The Black Guys are back on track after last week’s snafu. This episode was recorded on my birthday, and what better gift could I ask for than a conversation with my friend John McWhorter?
After I run down the mouth-watering birthday menu my lovely wife LaJuan planned for me (it was as delicious as it sounds), we get into a topic I know many of you have been waiting for: John’s Twitter exchange with Ibram X. Kendi. Kendi accused John of talking out of both sides of his mouth concerning the abilities of black people, and John explains why that critique is just plain incorrect. The central issue is this: Black Americans, on the whole, don’t perform as well on tests as their peers in other groups. The question is, what should we do about it? John thinks the problem is primarily cultural, and that if black students are taught differently, they can eventually close the gap. I agree, but that means that we have to take culture seriously as a determining social factor, which is something that “antiracists” like Kendi regard with contempt.
John thinks—and I agree—that the way to disprove racists who underestimate the intelligence of black wrong is for blacks to start acing tests not abolishing them. But the cultural dimensions of race and belonging have a way of complicating our understanding of what needs to be done, as I explain through the story of my childhood friend Woody and out attendance at a Black Panthers meeting in 1970. Finally, we conclude with Mitchell S. Jackson’s recent Esquire essay about Clarence Thomas, which we both agree is utterly unworthy of its subject.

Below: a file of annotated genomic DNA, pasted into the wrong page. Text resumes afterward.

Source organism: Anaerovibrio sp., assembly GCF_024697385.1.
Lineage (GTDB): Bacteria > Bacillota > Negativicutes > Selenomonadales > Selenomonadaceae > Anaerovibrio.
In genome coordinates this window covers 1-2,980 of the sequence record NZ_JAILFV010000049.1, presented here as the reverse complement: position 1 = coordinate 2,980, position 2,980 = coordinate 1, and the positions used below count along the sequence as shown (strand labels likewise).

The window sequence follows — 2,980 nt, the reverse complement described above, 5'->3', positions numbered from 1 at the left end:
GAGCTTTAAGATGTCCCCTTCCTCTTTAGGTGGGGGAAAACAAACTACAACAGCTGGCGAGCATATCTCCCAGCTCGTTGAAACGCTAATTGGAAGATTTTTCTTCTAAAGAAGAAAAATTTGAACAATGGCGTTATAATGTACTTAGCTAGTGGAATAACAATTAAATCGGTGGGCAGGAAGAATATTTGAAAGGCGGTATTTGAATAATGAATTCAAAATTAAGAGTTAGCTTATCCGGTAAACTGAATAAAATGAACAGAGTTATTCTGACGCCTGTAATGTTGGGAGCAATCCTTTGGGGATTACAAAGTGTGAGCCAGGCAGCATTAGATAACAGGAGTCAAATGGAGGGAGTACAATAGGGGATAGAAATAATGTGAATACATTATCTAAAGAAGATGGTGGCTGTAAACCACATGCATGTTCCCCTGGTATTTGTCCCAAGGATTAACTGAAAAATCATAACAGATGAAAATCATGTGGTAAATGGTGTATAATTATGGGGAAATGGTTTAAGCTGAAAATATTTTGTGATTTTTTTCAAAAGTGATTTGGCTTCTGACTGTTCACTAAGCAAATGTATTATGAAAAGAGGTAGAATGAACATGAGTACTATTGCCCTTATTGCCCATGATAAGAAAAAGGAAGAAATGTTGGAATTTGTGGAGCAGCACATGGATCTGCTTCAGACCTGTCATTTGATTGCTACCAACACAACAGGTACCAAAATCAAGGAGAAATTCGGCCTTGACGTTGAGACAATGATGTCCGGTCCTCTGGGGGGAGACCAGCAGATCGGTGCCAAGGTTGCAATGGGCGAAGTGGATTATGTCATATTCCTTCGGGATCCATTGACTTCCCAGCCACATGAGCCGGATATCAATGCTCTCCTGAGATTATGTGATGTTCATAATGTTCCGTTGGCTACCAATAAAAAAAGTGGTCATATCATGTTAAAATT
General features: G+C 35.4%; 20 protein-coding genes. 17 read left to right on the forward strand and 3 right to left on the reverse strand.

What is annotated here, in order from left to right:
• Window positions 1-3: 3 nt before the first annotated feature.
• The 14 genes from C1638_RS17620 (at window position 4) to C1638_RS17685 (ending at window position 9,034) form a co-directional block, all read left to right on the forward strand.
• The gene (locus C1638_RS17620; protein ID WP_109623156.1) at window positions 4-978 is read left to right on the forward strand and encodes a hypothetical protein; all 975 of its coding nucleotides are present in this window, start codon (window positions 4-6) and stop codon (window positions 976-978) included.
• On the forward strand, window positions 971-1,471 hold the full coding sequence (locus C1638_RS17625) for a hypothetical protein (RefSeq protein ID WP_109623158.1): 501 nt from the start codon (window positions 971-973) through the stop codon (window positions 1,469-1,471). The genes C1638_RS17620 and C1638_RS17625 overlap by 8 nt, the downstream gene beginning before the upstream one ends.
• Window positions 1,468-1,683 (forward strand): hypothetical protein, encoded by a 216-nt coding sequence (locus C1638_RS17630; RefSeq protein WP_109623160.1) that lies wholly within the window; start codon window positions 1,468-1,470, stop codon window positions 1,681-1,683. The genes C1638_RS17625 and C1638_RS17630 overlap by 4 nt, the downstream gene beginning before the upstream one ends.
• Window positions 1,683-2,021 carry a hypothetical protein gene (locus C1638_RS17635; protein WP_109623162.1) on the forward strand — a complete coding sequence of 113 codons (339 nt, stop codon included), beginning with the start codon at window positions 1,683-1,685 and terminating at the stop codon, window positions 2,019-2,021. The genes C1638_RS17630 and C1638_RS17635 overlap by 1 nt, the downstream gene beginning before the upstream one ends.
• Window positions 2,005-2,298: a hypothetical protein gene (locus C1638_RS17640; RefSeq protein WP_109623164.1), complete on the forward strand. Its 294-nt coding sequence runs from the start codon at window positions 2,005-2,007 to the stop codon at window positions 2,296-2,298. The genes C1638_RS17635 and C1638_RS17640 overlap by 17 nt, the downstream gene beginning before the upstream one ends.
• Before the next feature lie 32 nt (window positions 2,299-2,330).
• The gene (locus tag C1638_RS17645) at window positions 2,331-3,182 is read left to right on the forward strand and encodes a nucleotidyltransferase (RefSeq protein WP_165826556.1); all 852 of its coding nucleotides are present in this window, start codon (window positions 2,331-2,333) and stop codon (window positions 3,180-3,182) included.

It’s great to be back with John McWhorter again. As always, I want hear what you think. Let me know in the comments.
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0:00 What’s on the menu for Glenn’s birthday party
4:08 John’s Twitter spat with Ibram X. Kendi
13:24 What do we lose by changing testing standards?
19:58 Glenn: If groups matter, then culture matters
31:23 How to prove a racist wrong
38:38 The ballad of Glenn and Woody
51:09 Mitchell S. Jackson’s Esquire essay about Clarence Thomas